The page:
It is not something you imagine when visiting a tropical paradise. A notion of a death camp definitely seems out of context. Somehow, the presence of a place like this evokes uncomfortable feelings. Sadly, it will remain part of a sinister history that happened on this otherwise peaceful archipelago....
Campo da Morta Lenta (Camp of slow death) is located close to Chao Bom village, about 2 km from Tarrafal on Santiago island . The camp is surrounded by derelict buildings in which people still live today. It definitely makes the atmosphere of this area even more strange and bleak. And we start to imagine how prisoners must have felt.
The concentration camp was built in 1936 during the Salazar's regime following the outbreak of Spanish Civil War to host anti-fascists, critics and resistance fighters. It got its name because of the methods of torture that were implemented to make prisoners suffer: the prison system, the lack of food, the forced labor, the discipline, the poor healthcare system, the censorship of correspondence, books and goods. Tarrafal as a location for the camp was chosen because of the physical isolation, ease of surveillance and supervision. Moreover, another concentration camp on the island of Sao Nicolau also named Tarrafal was built a few years earlier. The same name was selected to add the confusion to families and relatives who wouldn't know on which island their family member was imprisoned. The camp closed down in 1956 but re-opened in 1962 to imprison anti-colonialists from Angola, Guinea Bissau and Cabo Verde.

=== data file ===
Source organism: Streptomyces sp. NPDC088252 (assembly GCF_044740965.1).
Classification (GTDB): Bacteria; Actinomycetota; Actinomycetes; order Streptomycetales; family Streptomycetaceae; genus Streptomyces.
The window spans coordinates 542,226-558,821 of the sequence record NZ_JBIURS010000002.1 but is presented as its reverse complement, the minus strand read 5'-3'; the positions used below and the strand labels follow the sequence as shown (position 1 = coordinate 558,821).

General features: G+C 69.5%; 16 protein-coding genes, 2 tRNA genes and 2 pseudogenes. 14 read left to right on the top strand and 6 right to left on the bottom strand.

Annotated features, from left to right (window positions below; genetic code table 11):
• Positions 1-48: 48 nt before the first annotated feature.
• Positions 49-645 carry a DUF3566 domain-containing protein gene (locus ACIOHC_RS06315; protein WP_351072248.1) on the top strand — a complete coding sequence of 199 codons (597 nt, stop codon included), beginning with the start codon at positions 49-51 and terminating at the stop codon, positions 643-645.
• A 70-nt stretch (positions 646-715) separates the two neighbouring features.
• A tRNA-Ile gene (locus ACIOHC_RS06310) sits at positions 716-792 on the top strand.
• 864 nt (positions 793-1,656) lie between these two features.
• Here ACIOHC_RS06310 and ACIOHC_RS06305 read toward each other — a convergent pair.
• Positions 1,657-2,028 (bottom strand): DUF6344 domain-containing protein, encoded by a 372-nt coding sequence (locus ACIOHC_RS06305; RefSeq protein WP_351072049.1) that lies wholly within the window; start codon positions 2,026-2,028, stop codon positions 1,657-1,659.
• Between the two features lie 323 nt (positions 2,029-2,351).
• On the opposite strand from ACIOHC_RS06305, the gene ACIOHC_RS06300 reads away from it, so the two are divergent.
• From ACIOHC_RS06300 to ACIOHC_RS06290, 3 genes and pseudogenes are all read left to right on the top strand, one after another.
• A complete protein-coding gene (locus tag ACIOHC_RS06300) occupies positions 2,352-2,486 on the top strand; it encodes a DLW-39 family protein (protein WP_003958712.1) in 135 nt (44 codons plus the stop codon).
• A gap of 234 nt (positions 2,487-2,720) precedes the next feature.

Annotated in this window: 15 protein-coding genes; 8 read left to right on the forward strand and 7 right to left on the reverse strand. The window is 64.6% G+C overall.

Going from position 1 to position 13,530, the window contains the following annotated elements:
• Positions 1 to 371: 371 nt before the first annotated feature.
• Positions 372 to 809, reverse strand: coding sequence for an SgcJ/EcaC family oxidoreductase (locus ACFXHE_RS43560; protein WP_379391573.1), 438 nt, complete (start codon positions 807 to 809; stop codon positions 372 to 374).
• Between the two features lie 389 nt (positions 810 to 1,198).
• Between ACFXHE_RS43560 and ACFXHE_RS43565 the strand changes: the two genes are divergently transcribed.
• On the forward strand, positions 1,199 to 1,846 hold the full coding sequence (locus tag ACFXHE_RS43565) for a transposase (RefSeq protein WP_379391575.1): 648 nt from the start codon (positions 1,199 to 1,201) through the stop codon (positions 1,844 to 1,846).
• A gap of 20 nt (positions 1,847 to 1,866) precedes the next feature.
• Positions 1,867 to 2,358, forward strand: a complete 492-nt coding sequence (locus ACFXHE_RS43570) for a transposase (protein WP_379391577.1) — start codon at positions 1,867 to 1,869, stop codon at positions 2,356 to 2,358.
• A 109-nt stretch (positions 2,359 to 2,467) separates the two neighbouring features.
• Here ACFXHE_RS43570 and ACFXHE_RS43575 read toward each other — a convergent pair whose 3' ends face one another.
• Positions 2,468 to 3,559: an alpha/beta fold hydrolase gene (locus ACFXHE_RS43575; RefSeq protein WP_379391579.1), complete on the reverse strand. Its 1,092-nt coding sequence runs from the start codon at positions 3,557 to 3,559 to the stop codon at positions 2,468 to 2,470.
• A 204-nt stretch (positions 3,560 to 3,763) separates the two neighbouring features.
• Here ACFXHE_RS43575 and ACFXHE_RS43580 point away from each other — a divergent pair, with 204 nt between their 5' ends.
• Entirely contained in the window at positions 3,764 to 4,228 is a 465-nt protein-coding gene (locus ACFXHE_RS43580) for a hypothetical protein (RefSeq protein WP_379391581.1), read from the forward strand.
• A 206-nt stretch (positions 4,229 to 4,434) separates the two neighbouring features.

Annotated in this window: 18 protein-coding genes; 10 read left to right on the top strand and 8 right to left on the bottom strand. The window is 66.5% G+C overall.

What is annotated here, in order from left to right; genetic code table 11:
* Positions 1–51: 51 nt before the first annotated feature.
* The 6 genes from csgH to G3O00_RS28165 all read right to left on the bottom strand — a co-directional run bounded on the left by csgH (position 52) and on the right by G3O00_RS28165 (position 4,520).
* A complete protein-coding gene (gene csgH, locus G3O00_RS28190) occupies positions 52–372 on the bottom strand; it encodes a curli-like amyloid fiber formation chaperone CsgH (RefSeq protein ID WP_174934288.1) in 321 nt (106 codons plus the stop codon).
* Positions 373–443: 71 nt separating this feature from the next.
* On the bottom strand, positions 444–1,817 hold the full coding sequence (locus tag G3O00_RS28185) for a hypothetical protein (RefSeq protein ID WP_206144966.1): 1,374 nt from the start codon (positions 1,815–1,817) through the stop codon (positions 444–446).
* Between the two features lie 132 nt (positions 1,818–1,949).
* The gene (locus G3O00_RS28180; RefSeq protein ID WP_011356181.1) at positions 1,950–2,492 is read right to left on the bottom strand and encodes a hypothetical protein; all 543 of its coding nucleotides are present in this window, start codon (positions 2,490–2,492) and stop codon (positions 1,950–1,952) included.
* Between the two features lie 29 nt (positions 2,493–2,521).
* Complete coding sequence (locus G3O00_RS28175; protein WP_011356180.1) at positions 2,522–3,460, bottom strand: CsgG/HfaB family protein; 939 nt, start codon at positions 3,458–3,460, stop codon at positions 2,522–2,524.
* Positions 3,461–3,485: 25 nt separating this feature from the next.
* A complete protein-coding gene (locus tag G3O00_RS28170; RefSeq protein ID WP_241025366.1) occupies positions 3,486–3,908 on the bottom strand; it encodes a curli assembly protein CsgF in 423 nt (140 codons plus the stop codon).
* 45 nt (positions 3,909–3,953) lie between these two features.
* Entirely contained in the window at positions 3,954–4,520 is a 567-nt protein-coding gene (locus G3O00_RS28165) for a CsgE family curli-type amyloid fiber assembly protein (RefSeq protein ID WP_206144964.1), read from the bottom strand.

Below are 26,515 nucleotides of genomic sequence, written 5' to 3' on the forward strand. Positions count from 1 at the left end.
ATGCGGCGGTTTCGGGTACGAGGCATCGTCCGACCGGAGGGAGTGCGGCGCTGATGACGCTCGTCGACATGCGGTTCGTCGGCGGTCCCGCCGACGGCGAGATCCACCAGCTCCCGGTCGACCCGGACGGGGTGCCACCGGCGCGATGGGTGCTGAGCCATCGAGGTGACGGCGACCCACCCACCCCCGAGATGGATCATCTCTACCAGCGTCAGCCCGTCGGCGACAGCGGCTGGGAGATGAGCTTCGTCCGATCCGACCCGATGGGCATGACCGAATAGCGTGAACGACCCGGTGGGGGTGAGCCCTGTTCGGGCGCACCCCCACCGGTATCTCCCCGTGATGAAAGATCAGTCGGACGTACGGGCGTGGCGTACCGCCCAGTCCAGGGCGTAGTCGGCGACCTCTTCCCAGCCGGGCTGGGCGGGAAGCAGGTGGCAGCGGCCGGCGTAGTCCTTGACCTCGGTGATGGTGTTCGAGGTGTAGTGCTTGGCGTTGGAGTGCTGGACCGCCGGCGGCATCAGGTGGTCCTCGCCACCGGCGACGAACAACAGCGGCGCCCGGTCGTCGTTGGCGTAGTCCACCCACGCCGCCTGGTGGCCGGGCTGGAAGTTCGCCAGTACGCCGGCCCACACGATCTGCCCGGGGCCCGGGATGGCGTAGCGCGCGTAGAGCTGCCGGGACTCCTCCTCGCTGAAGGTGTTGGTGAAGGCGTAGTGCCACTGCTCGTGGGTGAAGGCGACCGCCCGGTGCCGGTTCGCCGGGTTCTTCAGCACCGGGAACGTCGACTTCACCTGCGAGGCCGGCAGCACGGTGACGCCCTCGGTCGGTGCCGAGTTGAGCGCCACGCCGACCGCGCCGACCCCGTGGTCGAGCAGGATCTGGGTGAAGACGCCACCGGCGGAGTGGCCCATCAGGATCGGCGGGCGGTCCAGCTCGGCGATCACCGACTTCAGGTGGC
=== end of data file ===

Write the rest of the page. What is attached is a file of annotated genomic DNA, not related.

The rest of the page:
Prisoners were kept separately in different pavilions: in the left block political prisoners and criminals from Cabo Verde and in the right block political prisoners from Angola and Guinea Bissau. The purpose of separation was to prevent contact between different categories of prisoners. When the camp reopened, around 340 antifascists and 230 anti colonialists were imprisoned in Tarrafal.
If prisoners protested against the reduction of food or refused to work they were put in the 'Frigideira', the frying pan which was a windowless building with only few holes for breathing where temperature could reach 50 ° Celsius. Prisoners could be held here for months. If more people were put together conditions got even worse because of very limited air and human waste. In later years the frying pan was replaced with the Holandinha or a small room.
Campo da morta lenta closed down on 25 April 1974 as a result of Carnation Revolution which ended Portugal's 50-year-old Fascist regime and prisoners were set free, however many of them carried irreparable physical and mental scars....
We leave the place with a sad feeling that even this archipelago hasn't escaped one of the worst human legacies that had left trail of lost lives and hopes elsewhere in Europe....
Watch the video about Campo da morta lenta:
Sources: Bradt guide book Cape Verde
Information panels of the Museum of slow death camp in Tarrafal